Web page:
Nature versus nurture: the problems of binary thinking

One of the biggest logic traps humans fall into – which I see time and again in all kinds of places – is the false dichotomy fallacy. We are conditioned into it: the idea that the terms of discussion presented to us are the sole terms available. We therefore argue over whether one, or the other, is correct. In the process, the idea that both might be right – or that the answer might be shades of grey between – is lost.

Picture the scene: a problem exists. Let’s say it’s trying to find out whether humans are shaped by nature (innate characteristics, implying humans have no choice in how they are) or nurture (their upbringing, implying that how people are is wholly choice). Or maybe it’s whether climate change is caused by natural forces or by humans.

The two postulates – one or another – immediately frame the argument. Are humans shaped by nature, OR by nurture? Is the climate changing from natural causes OR by human effect?

Silver fern in the Ball’s Clearing reserve.

I picked those examples deliberately because neither question is answerable in either-or terms. Most arguments about them, as far as I can tell, attempt to do so in polemic terms. And the reason we keep arguing, often, is because the postulates are wrong. Sometimes the question shouldn’t be framed in either-or terms. Sometimes it should be framed as an ‘all of the above’, or ‘some of the above’ terms.

In short – and in those examples particularly – we’re actually arguing over irrelevancies. The right question has yet to be popularly posed.

That’s the thing about binary thinking. Sometimes, and particularly when considering complex multi-factor issues such as the causes of climate change and the origins of human nature, the question cannot be reduced to polemic.

That’s clear enough in the case of both those examples. More nuanced ‘shades-of-grey’ approaches have made it pretty clear that human nature is a product of BOTH innate characteristics, AND upbringing; the issue is how this inter-relates. And climate change is a product of a wide range of differing natural factors, AND the impact of humanity across the globe. Again, the issue is how that inter-relates, although this has been answered. It’s quite clear that the impact of humanity is by far the major factor now, and has been for a while.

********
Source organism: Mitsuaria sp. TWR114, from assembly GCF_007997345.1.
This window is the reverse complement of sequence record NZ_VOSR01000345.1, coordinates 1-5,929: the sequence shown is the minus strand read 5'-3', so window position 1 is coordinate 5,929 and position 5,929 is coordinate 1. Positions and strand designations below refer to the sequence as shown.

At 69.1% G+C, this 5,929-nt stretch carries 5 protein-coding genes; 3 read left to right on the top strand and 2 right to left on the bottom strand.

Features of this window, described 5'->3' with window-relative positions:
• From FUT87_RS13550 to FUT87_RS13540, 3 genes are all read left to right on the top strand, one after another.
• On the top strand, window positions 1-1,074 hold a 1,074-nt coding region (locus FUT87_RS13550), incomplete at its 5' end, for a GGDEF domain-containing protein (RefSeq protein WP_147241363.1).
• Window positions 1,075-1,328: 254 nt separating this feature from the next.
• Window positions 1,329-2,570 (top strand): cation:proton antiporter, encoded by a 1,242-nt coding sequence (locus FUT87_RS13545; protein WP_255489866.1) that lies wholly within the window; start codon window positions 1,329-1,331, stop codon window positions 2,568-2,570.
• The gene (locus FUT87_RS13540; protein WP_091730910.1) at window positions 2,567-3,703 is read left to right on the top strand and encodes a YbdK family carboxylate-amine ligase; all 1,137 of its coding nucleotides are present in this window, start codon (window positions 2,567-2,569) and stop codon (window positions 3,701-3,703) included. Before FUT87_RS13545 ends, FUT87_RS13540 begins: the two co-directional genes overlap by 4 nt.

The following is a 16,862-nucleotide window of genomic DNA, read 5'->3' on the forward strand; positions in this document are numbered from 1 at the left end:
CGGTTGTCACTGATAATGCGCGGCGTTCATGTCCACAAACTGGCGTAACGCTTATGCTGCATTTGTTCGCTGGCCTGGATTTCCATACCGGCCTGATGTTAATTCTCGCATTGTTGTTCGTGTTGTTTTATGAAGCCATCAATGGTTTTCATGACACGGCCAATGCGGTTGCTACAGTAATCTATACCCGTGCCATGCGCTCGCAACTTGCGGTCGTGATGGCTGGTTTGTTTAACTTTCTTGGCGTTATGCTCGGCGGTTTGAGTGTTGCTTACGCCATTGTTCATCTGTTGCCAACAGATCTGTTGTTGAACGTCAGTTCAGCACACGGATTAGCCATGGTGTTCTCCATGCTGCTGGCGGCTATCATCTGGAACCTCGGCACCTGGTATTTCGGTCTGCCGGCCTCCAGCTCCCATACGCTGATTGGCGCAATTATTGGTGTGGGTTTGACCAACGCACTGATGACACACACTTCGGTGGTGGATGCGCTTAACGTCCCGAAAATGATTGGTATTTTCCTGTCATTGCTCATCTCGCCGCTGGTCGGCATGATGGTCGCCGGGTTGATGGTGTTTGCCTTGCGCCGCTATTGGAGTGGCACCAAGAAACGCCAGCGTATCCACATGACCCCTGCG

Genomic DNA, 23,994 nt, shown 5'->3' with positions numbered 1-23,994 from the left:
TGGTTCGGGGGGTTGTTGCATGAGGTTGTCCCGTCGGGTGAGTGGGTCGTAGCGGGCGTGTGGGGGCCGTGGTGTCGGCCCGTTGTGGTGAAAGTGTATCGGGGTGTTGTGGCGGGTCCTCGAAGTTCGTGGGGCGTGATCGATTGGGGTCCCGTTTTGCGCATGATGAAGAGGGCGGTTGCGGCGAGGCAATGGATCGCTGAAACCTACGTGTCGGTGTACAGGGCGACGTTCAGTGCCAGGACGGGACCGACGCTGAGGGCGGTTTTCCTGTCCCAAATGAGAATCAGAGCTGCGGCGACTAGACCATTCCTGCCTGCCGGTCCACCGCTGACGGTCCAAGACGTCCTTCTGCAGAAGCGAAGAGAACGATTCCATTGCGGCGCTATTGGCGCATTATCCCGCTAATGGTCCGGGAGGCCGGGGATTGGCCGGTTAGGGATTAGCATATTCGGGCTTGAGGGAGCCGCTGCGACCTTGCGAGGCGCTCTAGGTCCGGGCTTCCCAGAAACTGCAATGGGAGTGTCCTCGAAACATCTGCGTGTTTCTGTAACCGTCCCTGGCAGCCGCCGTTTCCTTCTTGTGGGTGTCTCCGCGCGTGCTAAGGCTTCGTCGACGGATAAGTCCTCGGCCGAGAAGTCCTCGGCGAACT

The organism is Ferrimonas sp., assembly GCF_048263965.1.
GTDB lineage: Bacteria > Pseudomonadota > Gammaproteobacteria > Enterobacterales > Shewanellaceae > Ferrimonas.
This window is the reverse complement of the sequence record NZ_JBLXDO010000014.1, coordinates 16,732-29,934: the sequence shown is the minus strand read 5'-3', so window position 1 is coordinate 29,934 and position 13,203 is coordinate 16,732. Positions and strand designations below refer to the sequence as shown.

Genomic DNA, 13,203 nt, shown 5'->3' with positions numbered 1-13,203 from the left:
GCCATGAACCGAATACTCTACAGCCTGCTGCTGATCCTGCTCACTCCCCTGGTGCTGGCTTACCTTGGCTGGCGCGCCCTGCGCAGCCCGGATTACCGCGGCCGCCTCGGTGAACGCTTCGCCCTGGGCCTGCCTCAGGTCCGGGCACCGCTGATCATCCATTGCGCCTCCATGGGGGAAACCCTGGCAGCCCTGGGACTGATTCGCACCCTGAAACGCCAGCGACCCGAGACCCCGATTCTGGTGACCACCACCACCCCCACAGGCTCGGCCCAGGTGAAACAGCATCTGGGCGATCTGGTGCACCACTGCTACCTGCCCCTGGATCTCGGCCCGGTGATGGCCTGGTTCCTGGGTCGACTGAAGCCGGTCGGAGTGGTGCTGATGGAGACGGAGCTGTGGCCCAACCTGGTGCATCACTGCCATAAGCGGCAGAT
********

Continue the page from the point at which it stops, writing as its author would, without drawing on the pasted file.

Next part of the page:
I mention all this not to get into debate about climate change or human nature, but to point out how the underlying frameworks around which we pose questions and draw conclusions can, themselves, lead us in directions that prevent answers. All we end up doing is arguing over things.


Copyright © Matthew Wright 2019

2 thoughts on “Nature versus nurture: the problems of binary thinking

  1. Framing issues as one thing OR another is appealing, both to media and their consumers. It’s like the search for THE answer to something that has many answers. Too confusing or too much work.

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  2. Couldn’t agree with this post more! I personally have found that there is a problem with increasing levels of binary thinking. Even the difference between when I was in high school to uni to now is massive- when I was in high school the prevailing analysis I found of something like nature or nurture was quite nuanced- but I’ve found there’s an increasing desire to posit everything in more binary terms, so even these types of debates become more nature VS nurture- like you have to pick a side (if that makes sense). And this is also very strongly reflected in political debates, far more often cast as RIGHT VS WRONG.

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